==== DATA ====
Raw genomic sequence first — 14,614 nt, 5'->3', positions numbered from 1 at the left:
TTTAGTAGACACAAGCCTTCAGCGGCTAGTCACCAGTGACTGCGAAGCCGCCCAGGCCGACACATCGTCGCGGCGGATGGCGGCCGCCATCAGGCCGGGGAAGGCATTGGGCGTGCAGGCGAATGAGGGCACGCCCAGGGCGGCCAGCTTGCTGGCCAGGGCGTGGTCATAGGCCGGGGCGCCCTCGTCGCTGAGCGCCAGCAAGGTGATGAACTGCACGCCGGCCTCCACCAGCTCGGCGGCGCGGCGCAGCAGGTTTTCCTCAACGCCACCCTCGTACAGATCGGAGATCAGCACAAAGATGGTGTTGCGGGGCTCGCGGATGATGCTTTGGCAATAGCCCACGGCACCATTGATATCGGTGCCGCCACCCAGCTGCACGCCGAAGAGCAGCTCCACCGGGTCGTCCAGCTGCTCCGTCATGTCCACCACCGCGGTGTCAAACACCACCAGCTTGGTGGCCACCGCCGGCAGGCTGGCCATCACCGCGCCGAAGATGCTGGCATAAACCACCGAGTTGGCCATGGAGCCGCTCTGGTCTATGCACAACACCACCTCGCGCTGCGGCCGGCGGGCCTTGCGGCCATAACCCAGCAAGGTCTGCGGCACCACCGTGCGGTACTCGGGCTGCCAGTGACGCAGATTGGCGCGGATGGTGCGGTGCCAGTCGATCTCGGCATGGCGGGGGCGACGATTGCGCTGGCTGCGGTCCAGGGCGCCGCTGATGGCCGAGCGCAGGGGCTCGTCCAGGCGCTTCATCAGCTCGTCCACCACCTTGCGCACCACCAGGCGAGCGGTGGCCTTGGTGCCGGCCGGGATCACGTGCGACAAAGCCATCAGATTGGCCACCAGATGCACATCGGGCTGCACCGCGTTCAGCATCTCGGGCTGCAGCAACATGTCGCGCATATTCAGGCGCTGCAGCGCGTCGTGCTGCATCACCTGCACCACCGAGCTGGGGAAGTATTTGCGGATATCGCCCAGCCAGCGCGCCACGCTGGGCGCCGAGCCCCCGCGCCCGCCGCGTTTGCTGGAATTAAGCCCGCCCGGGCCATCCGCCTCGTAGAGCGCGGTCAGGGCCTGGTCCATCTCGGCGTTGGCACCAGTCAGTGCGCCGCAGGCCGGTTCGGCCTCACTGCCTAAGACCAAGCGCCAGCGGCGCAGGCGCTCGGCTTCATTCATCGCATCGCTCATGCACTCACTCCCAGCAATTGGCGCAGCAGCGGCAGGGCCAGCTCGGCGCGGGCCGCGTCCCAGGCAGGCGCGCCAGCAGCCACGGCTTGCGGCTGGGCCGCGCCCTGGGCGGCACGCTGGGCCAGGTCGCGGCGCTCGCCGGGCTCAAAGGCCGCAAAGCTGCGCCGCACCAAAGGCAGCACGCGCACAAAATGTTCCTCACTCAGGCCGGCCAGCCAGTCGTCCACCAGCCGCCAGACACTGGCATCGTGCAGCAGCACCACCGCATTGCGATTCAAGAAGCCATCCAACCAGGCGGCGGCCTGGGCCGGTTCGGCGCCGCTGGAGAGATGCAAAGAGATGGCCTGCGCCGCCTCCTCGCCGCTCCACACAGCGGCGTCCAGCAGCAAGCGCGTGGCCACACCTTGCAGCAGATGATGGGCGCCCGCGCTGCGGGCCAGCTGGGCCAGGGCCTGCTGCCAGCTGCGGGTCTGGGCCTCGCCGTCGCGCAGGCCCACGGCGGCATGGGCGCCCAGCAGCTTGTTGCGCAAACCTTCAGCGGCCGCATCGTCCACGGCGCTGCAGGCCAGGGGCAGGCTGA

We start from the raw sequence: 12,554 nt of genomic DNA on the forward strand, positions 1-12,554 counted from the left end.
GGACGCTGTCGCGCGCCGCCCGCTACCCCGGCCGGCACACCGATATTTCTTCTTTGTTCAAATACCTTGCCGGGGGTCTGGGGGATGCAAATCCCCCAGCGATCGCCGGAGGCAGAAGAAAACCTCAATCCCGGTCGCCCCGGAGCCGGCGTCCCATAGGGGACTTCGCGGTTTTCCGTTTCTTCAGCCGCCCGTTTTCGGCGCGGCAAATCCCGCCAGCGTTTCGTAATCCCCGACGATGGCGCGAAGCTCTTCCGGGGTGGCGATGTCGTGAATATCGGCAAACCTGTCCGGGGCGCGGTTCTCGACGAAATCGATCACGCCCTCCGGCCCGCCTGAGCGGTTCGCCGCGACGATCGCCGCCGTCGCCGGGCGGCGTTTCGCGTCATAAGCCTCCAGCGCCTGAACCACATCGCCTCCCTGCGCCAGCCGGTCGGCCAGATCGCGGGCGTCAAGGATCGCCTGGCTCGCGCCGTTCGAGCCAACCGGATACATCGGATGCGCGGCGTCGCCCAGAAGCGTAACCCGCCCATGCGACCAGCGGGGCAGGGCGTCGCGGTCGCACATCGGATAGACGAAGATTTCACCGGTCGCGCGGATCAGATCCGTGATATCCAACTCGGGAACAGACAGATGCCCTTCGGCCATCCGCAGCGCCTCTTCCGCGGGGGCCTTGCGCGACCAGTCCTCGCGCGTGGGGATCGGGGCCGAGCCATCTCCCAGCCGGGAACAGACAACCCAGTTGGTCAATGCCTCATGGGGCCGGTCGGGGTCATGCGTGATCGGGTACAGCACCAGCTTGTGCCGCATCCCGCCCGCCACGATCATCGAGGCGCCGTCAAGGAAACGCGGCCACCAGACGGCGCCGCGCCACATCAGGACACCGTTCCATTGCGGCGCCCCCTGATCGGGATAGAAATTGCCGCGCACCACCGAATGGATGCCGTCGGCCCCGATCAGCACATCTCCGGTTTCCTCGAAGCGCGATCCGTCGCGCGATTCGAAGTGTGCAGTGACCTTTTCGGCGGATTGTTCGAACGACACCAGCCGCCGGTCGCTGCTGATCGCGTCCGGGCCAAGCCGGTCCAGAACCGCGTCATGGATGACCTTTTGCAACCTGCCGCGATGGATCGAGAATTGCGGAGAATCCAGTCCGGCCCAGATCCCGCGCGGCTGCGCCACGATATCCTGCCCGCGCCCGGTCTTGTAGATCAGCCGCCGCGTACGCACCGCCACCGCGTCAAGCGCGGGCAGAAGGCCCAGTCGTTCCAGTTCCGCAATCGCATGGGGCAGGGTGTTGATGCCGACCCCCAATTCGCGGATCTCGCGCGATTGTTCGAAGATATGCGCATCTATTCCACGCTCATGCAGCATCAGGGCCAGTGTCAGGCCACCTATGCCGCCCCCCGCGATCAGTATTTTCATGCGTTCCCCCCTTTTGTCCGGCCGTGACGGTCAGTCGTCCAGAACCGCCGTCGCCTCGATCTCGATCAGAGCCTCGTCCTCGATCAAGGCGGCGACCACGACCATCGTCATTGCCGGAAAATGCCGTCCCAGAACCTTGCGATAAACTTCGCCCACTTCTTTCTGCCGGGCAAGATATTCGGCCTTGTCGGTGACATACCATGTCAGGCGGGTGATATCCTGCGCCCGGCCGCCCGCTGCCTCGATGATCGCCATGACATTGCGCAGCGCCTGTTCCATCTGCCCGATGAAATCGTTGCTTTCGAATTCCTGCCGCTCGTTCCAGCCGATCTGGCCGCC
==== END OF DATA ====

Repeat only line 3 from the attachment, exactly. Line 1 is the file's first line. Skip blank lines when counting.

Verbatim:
We start from the raw sequence: 12,554 nt of genomic DNA on the forward strand, positions 1-12,554 counted from the left end.